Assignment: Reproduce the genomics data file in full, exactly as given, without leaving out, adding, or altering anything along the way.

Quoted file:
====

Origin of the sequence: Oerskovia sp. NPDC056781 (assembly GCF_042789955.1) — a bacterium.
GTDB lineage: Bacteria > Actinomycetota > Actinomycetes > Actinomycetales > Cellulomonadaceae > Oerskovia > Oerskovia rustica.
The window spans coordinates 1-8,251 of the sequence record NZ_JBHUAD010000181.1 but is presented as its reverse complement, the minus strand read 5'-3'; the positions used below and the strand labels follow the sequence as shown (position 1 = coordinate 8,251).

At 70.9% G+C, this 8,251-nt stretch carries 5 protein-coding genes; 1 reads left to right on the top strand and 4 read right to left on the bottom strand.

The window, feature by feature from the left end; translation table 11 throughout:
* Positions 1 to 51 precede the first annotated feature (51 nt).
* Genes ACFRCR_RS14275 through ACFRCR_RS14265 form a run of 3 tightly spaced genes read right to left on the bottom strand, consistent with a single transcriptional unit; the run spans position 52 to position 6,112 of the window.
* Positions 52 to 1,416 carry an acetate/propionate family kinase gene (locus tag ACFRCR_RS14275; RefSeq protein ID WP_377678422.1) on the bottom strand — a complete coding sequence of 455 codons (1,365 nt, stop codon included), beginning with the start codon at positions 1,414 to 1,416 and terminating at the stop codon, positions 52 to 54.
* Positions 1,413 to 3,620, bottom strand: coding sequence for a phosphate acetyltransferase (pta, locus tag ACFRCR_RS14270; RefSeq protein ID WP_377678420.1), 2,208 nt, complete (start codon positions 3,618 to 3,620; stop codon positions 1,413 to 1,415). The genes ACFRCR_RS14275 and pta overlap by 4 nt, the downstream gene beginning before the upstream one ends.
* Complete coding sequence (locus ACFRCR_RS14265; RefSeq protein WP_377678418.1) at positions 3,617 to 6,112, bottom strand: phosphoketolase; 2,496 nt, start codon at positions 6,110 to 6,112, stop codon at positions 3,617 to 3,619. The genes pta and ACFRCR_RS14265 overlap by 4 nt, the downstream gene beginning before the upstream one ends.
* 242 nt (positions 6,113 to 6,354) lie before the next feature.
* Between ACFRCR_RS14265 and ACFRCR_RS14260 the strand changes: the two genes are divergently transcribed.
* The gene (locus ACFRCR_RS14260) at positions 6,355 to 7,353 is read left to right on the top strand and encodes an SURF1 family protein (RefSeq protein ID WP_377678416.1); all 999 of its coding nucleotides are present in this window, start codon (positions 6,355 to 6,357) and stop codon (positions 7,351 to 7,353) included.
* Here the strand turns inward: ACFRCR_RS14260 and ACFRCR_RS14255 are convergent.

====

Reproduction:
Origin of the sequence: Oerskovia sp. NPDC056781 (assembly GCF_042789955.1) — a bacterium.
GTDB lineage: Bacteria > Actinomycetota > Actinomycetes > Actinomycetales > Cellulomonadaceae > Oerskovia > Oerskovia rustica.
The window spans coordinates 1-8,251 of the sequence record NZ_JBHUAD010000181.1 but is presented as its reverse complement, the minus strand read 5'-3'; the positions used below and the strand labels follow the sequence as shown (position 1 = coordinate 8,251).

At 70.9% G+C, this 8,251-nt stretch carries 5 protein-coding genes; 1 reads left to right on the top strand and 4 read right to left on the bottom strand.

The window, feature by feature from the left end; translation table 11 throughout:
* Positions 1 to 51 precede the first annotated feature (51 nt).
* Genes ACFRCR_RS14275 through ACFRCR_RS14265 form a run of 3 tightly spaced genes read right to left on the bottom strand, consistent with a single transcriptional unit; the run spans position 52 to position 6,112 of the window.
* Positions 52 to 1,416 carry an acetate/propionate family kinase gene (locus tag ACFRCR_RS14275; RefSeq protein ID WP_377678422.1) on the bottom strand — a complete coding sequence of 455 codons (1,365 nt, stop codon included), beginning with the start codon at positions 1,414 to 1,416 and terminating at the stop codon, positions 52 to 54.
* Positions 1,413 to 3,620, bottom strand: coding sequence for a phosphate acetyltransferase (pta, locus tag ACFRCR_RS14270; RefSeq protein ID WP_377678420.1), 2,208 nt, complete (start codon positions 3,618 to 3,620; stop codon positions 1,413 to 1,415). The genes ACFRCR_RS14275 and pta overlap by 4 nt, the downstream gene beginning before the upstream one ends.
* Complete coding sequence (locus ACFRCR_RS14265; RefSeq protein WP_377678418.1) at positions 3,617 to 6,112, bottom strand: phosphoketolase; 2,496 nt, start codon at positions 6,110 to 6,112, stop codon at positions 3,617 to 3,619. The genes pta and ACFRCR_RS14265 overlap by 4 nt, the downstream gene beginning before the upstream one ends.
* 242 nt (positions 6,113 to 6,354) lie before the next feature.
* Between ACFRCR_RS14265 and ACFRCR_RS14260 the strand changes: the two genes are divergently transcribed.
* The gene (locus ACFRCR_RS14260) at positions 6,355 to 7,353 is read left to right on the top strand and encodes an SURF1 family protein (RefSeq protein ID WP_377678416.1); all 999 of its coding nucleotides are present in this window, start codon (positions 6,355 to 6,357) and stop codon (positions 7,351 to 7,353) included.
* Here the strand turns inward: ACFRCR_RS14260 and ACFRCR_RS14255 are convergent.